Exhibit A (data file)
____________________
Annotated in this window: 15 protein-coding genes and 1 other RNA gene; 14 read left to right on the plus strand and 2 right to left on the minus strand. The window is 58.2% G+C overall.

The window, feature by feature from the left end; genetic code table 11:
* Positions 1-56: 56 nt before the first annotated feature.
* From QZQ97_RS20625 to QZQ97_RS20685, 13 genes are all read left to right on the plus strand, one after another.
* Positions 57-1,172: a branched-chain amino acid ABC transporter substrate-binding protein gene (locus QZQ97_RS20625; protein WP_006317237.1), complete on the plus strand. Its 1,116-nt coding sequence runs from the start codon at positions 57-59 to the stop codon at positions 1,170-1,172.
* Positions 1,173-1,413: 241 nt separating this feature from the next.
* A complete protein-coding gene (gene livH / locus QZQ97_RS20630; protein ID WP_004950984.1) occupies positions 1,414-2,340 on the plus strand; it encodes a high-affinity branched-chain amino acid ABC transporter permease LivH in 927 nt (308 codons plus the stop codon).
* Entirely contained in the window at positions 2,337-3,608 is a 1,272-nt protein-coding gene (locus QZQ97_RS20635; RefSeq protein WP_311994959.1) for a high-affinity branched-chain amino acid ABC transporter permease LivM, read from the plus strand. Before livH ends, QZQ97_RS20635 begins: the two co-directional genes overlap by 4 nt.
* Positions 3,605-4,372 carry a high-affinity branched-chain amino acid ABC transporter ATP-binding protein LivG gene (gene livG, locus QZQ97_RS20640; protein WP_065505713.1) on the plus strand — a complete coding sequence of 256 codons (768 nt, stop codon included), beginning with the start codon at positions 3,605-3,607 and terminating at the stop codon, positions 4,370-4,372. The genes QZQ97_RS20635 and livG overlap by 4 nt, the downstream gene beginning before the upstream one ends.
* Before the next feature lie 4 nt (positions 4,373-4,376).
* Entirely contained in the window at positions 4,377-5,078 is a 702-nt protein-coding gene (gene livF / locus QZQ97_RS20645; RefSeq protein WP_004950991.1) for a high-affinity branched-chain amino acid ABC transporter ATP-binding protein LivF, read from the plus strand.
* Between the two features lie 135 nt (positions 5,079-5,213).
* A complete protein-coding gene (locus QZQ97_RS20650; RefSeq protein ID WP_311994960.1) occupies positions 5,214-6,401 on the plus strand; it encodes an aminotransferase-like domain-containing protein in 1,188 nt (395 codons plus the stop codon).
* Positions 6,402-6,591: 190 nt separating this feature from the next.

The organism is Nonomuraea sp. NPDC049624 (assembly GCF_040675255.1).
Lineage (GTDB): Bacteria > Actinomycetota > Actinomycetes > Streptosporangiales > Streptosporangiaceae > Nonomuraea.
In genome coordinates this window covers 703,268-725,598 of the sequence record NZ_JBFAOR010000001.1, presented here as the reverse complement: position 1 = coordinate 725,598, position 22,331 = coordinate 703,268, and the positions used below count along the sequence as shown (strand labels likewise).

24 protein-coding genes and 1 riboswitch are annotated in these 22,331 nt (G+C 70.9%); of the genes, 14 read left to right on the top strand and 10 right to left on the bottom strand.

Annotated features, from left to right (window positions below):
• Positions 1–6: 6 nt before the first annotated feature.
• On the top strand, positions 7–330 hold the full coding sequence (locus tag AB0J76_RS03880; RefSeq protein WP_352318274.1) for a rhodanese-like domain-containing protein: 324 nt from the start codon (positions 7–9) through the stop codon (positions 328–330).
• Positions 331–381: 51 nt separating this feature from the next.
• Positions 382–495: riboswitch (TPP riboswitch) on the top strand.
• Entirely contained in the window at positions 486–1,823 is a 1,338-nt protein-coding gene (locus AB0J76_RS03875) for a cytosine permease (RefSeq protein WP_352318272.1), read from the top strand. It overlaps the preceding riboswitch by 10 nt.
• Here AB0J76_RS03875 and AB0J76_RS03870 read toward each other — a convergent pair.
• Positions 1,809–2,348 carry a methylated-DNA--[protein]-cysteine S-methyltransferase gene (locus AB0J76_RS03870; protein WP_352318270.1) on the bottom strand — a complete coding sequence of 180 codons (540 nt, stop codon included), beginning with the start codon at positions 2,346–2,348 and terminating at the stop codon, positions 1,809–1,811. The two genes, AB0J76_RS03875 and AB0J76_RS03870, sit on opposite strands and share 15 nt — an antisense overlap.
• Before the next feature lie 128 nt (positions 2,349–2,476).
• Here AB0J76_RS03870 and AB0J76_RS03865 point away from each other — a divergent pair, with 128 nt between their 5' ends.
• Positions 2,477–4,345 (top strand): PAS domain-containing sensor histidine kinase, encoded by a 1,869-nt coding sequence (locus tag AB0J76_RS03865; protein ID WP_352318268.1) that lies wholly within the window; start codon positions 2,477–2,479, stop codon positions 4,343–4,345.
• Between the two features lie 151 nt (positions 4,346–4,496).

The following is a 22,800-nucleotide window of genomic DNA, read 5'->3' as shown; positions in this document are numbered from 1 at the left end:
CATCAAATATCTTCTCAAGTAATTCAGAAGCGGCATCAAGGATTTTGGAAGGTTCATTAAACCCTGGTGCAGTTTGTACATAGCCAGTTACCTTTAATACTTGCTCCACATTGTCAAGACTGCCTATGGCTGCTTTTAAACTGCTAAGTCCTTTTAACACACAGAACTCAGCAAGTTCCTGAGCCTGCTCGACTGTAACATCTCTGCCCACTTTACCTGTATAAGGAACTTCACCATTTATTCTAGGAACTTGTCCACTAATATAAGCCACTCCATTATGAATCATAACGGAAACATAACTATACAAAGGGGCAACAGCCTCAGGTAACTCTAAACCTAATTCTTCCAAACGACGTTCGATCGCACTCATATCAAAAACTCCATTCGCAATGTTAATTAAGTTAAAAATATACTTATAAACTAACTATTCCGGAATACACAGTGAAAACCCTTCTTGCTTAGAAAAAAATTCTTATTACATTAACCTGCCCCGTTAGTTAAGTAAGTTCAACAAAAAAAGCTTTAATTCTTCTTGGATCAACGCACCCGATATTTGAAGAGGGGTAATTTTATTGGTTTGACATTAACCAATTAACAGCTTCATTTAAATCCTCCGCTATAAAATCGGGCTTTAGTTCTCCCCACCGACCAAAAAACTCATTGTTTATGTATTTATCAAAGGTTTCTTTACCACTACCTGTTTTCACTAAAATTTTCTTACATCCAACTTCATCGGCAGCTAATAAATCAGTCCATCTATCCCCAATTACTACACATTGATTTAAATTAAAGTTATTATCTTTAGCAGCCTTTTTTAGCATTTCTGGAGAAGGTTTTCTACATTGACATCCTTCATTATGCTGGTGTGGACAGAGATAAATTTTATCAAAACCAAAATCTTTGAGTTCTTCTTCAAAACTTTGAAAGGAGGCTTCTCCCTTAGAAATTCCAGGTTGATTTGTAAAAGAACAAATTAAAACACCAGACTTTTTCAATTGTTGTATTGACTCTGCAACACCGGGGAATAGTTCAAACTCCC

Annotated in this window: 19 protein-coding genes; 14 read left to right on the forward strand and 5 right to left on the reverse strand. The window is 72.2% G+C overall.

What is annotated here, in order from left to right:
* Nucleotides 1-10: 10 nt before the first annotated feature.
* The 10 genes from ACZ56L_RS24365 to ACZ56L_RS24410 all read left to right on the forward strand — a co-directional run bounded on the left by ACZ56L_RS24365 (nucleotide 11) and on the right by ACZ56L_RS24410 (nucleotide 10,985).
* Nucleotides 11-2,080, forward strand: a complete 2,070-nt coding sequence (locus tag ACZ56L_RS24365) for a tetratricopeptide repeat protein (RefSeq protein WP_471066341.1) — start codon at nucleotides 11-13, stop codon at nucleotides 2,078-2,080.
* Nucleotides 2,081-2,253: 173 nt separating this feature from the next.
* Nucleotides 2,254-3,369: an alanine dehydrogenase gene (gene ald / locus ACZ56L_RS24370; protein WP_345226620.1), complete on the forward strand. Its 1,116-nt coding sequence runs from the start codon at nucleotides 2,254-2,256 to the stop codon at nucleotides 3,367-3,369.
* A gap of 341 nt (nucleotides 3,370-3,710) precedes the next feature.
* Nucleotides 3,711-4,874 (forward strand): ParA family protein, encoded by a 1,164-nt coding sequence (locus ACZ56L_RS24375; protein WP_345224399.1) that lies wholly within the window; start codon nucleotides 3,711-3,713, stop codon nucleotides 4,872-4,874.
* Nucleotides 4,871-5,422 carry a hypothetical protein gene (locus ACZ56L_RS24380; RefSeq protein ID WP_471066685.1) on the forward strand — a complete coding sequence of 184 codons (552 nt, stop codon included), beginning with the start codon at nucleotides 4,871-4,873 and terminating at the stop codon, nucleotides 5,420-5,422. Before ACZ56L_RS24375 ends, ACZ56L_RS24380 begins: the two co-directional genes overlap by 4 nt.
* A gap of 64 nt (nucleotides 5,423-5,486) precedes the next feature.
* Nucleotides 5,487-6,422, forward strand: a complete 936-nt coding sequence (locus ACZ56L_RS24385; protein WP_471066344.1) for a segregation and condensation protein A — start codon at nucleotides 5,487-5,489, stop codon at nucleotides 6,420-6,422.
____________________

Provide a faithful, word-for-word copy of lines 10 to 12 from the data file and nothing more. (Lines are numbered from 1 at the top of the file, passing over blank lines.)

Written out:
* Before the next feature lie 4 nt (positions 4,373-4,376).
* Entirely contained in the window at positions 4,377-5,078 is a 702-nt protein-coding gene (gene livF / locus QZQ97_RS20645; RefSeq protein WP_004950991.1) for a high-affinity branched-chain amino acid ABC transporter ATP-binding protein LivF, read from the plus strand.
* Between the two features lie 135 nt (positions 5,079-5,213).